TV Answer Man
the Plasma TV a Big Energy Hog?
Washington, D.C. (April 25, 2013)
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Q. I am shopping for
a new TV and I am interested in a Plasma, but I hear it's an
energy hog. True? And which TV is the best for my energy bill?
-- Andrea, Arlington, Virginia.
Andrea, according to the EPA, the
rear projection TV, or DLP TV, uses the least amount of energy.
Second best energy saver is the LCD TV and then the Plasma TV is
the worst, according to the agency.
The EPA didn't include new LED sets in their ranking, but most
display experts would put it between the DLP and the LCD as far
as energy costs are concerned.
Now, let me elaborate on what the
Or better yet, let me blast the
EPA for what it said.
After reading the EPA ranking, you might think the Plasma TV
will add hundreds of dollars to your annual electric bill,
Wrong! This is a common misperception about the Plasma set.
While it does take up more energy than its rivals, the actual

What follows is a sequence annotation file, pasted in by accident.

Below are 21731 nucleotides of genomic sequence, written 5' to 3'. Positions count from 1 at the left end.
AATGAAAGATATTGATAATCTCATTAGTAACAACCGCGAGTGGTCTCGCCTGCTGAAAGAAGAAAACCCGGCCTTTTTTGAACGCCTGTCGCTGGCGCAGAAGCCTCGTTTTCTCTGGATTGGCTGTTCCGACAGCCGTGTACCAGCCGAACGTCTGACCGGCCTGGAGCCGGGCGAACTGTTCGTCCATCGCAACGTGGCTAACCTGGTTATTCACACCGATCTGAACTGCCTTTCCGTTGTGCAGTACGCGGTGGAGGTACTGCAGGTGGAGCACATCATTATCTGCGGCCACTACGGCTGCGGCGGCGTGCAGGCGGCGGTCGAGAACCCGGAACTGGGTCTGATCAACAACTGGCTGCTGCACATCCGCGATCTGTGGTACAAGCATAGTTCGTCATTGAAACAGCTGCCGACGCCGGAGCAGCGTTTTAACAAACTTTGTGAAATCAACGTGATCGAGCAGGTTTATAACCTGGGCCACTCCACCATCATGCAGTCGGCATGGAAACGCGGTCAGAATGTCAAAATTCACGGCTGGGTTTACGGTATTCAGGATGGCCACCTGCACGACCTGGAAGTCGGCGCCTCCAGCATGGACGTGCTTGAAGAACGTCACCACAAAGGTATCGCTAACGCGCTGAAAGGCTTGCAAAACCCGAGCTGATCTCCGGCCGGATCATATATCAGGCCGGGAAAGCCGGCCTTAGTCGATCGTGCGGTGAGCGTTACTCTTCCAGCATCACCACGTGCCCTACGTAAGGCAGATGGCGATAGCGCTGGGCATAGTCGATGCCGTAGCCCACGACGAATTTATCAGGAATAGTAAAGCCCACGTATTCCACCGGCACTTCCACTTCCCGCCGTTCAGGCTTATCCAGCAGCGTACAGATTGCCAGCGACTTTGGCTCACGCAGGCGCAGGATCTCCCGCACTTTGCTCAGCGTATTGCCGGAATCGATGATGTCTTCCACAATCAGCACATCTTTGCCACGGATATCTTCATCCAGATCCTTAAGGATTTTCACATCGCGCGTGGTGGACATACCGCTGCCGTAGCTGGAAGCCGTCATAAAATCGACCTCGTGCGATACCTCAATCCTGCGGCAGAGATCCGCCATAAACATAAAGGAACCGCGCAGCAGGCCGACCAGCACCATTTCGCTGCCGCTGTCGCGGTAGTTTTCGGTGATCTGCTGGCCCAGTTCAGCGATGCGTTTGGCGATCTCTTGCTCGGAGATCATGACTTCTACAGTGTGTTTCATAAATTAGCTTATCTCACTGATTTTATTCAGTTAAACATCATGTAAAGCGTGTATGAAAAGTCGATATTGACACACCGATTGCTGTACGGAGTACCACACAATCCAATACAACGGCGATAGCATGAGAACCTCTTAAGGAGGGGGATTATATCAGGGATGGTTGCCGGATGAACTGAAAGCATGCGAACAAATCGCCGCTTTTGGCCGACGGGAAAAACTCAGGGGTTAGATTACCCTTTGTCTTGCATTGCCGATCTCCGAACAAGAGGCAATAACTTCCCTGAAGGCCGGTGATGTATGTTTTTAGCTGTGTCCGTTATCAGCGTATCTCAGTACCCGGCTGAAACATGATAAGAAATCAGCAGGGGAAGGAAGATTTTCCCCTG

cost is minimal. If you watched a Plasma set for several hours a
day, you might wind up paying an extra $30-60 a year, or $3 to
$5 a month.
In contrast, if you watched a DLP, LCD or LED set for the same
amount of time, you might wind up paying an extra $15-25 a year,
or just $15-35 less than if you own a Plasma.
$15-35 less. For the whole year. That's it. Considering that
many Plasma sets are slightly less expensive than
comparably-sized LED sets, it's silly not to buy one because you
would save $15-35 a year.
The EPA doesn't make this clear on its
"I'm shopping for a big-screen TV.
Which ones are most energy efficient" page. It just says Plasma
uses the most energy, which leaves a lot to the imagination of
cost-conscious consumers, particularly when Plasma has a
reputation for being an energy hog. (A reputation achieved in
part because the early Plasma TVs did take up more energy than
The federal agency is doing a disservice to TV shoppers by not
explaining exactly how much they would pay in energy costs if they buy
one set or another.
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